3. Preheat the oven to 200°C/180°C Fan/Gas Mark 6. If you are using metal madeleine trays, brush the moulds with melted butter and sprinkle liberally with flour. Silicone trays should not need any greasing or flouring, but you can lightly brush with a little melted butter, if you like. Tap to ensure that all the moulds are dusted and then shake off the excess flour.
  4. Spoon a heaped teaspoon of batter into each mould: it should rise two-thirds of the way up the sides of the moulds. If you only have one madeleine tray, place the remaining batter in the fridge until you have baked the first batch. You will need to wash and dry the mould completely before greasing and flouring again and repeating with the second batch.
  5. Bake for 9–10 minutes, until the madeleines are beginning to brown around the edges and they spring back once tapped lightly in the middle. Remove the tray(s) from the oven and set aside for a minute before releasing the cakes. The best way to do this, with a metal tray, is to go around the edges of each madeleine with a small knife or spatula (to make sure they are not stuck) and then tap the edge of the tray on the bench until they fall out. With a silicone tray they should just fall out of their moulds. Transfer the cakes to a wire rack to cool.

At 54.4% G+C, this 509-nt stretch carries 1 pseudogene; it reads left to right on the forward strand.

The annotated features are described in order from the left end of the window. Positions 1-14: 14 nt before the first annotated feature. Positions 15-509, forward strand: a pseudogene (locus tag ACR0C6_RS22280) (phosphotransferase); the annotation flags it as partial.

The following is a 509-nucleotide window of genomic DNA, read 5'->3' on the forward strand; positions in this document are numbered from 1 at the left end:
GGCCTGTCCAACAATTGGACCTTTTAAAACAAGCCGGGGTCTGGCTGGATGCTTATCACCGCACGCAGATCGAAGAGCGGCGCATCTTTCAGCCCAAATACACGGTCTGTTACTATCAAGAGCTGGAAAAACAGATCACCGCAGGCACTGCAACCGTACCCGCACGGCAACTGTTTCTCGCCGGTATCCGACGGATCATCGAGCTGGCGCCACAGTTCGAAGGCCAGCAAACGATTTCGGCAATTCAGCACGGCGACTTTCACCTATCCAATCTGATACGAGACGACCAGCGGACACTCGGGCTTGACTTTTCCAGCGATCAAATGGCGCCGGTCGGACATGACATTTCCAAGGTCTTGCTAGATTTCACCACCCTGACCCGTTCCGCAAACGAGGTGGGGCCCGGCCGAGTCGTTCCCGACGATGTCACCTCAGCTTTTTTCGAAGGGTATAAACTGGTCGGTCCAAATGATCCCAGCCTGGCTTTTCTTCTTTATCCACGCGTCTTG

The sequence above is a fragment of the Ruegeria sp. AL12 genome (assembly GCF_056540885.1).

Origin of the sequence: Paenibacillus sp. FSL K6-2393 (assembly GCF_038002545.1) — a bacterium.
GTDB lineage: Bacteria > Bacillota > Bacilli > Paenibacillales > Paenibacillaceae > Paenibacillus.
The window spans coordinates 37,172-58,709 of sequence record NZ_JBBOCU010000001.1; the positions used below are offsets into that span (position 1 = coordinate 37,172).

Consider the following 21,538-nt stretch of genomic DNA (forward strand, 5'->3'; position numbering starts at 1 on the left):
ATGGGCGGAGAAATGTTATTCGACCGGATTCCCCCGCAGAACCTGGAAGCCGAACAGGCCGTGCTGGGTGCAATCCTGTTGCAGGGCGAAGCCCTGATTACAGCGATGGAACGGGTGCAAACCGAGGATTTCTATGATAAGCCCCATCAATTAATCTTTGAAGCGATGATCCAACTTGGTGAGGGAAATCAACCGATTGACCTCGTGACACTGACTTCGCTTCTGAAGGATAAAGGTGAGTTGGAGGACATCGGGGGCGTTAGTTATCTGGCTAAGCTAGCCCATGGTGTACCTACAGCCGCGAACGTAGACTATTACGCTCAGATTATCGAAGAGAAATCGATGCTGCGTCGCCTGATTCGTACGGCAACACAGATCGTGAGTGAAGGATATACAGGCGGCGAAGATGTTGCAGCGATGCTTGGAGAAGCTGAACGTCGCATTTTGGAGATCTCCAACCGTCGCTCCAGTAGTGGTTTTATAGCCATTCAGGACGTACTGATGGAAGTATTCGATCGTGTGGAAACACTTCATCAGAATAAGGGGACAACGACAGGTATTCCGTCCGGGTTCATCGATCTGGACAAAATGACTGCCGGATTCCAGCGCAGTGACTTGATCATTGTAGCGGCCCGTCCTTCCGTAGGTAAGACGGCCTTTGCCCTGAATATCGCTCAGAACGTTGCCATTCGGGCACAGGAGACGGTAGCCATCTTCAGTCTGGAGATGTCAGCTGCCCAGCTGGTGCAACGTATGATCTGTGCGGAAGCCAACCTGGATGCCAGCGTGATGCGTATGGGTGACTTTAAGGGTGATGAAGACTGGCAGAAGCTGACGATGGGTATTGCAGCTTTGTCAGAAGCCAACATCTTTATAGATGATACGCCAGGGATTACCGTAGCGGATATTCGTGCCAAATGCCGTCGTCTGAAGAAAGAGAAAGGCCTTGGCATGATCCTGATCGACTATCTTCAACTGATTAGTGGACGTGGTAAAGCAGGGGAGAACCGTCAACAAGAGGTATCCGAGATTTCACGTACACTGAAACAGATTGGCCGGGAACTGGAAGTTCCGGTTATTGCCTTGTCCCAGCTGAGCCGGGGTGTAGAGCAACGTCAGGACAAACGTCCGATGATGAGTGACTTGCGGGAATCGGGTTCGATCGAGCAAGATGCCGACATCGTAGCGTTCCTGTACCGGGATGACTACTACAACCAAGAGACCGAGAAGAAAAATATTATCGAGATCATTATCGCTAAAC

6. Pile the blitzed pistachios on to a plate in a straight line and set aside. Melt the 3 tablespoons of honey in a small saucepan (a microwave is also good here) until very runny, then brush lightly over the shell-patterned side of one madeleine. With the shell side facing down towards the nuts, roll the narrower end of the madeleine along the pile of pistachios so that you have a straight 1cm strip of pistachios at the base of the madeleine. Repeat with the remaining madeleines, and place on a serving platter, nut side up.

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Bergamot Macarons